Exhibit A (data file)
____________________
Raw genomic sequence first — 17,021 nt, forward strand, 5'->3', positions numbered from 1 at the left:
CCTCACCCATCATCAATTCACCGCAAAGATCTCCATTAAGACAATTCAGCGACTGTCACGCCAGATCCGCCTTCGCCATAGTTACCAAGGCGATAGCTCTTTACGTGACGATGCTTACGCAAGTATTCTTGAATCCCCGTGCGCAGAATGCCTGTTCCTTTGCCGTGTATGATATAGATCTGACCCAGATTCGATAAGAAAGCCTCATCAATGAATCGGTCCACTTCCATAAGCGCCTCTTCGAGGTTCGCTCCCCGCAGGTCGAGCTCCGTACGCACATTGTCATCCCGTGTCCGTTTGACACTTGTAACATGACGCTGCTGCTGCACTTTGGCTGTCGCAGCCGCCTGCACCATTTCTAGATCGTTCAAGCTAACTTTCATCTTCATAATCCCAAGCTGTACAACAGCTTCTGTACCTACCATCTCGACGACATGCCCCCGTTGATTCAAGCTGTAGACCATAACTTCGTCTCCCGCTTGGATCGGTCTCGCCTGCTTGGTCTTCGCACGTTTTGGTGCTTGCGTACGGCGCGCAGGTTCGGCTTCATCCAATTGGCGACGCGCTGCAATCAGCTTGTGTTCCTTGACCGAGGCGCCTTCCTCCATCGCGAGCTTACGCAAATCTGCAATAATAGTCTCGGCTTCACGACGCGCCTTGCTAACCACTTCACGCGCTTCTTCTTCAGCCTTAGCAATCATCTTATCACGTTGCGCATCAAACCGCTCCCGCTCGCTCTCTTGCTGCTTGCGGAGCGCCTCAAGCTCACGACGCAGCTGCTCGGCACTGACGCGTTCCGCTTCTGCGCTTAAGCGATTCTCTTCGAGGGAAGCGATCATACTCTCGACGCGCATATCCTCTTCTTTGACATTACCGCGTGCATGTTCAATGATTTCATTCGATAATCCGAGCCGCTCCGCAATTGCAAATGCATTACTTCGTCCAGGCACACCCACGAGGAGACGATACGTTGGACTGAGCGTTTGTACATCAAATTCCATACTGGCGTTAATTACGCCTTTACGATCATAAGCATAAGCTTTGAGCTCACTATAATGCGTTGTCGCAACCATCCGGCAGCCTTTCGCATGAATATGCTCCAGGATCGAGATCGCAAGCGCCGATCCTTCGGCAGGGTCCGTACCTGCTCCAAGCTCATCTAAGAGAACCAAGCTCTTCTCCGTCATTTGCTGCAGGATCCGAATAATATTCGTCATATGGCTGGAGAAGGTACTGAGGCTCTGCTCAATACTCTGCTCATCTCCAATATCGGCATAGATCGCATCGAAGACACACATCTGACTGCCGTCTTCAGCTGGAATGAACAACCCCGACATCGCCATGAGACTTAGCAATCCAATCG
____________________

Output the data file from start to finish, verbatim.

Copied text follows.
Raw genomic sequence first — 17,021 nt, forward strand, 5'->3', positions numbered from 1 at the left:
CCTCACCCATCATCAATTCACCGCAAAGATCTCCATTAAGACAATTCAGCGACTGTCACGCCAGATCCGCCTTCGCCATAGTTACCAAGGCGATAGCTCTTTACGTGACGATGCTTACGCAAGTATTCTTGAATCCCCGTGCGCAGAATGCCTGTTCCTTTGCCGTGTATGATATAGATCTGACCCAGATTCGATAAGAAAGCCTCATCAATGAATCGGTCCACTTCCATAAGCGCCTCTTCGAGGTTCGCTCCCCGCAGGTCGAGCTCCGTACGCACATTGTCATCCCGTGTCCGTTTGACACTTGTAACATGACGCTGCTGCTGCACTTTGGCTGTCGCAGCCGCCTGCACCATTTCTAGATCGTTCAAGCTAACTTTCATCTTCATAATCCCAAGCTGTACAACAGCTTCTGTACCTACCATCTCGACGACATGCCCCCGTTGATTCAAGCTGTAGACCATAACTTCGTCTCCCGCTTGGATCGGTCTCGCCTGCTTGGTCTTCGCACGTTTTGGTGCTTGCGTACGGCGCGCAGGTTCGGCTTCATCCAATTGGCGACGCGCTGCAATCAGCTTGTGTTCCTTGACCGAGGCGCCTTCCTCCATCGCGAGCTTACGCAAATCTGCAATAATAGTCTCGGCTTCACGACGCGCCTTGCTAACCACTTCACGCGCTTCTTCTTCAGCCTTAGCAATCATCTTATCACGTTGCGCATCAAACCGCTCCCGCTCGCTCTCTTGCTGCTTGCGGAGCGCCTCAAGCTCACGACGCAGCTGCTCGGCACTGACGCGTTCCGCTTCTGCGCTTAAGCGATTCTCTTCGAGGGAAGCGATCATACTCTCGACGCGCATATCCTCTTCTTTGACATTACCGCGTGCATGTTCAATGATTTCATTCGATAATCCGAGCCGCTCCGCAATTGCAAATGCATTACTTCGTCCAGGCACACCCACGAGGAGACGATACGTTGGACTGAGCGTTTGTACATCAAATTCCATACTGGCGTTAATTACGCCTTTACGATCATAAGCATAAGCTTTGAGCTCACTATAATGCGTTGTCGCAACCATCCGGCAGCCTTTCGCATGAATATGCTCCAGGATCGAGATCGCAAGCGCCGATCCTTCGGCAGGGTCCGTACCTGCTCCAAGCTCATCTAAGAGAACCAAGCTCTTCTCCGTCATTTGCTGCAGGATCCGAATAATATTCGTCATATGGCTGGAGAAGGTACTGAGGCTCTGCTCAATACTCTGCTCATCTCCAATATCGGCATAGATCGCATCGAAGACACACATCTGACTGCCGTCTTCAGCTGGAATGAACAACCCCGACATCGCCATGAGACTTAGCAATCCAATCG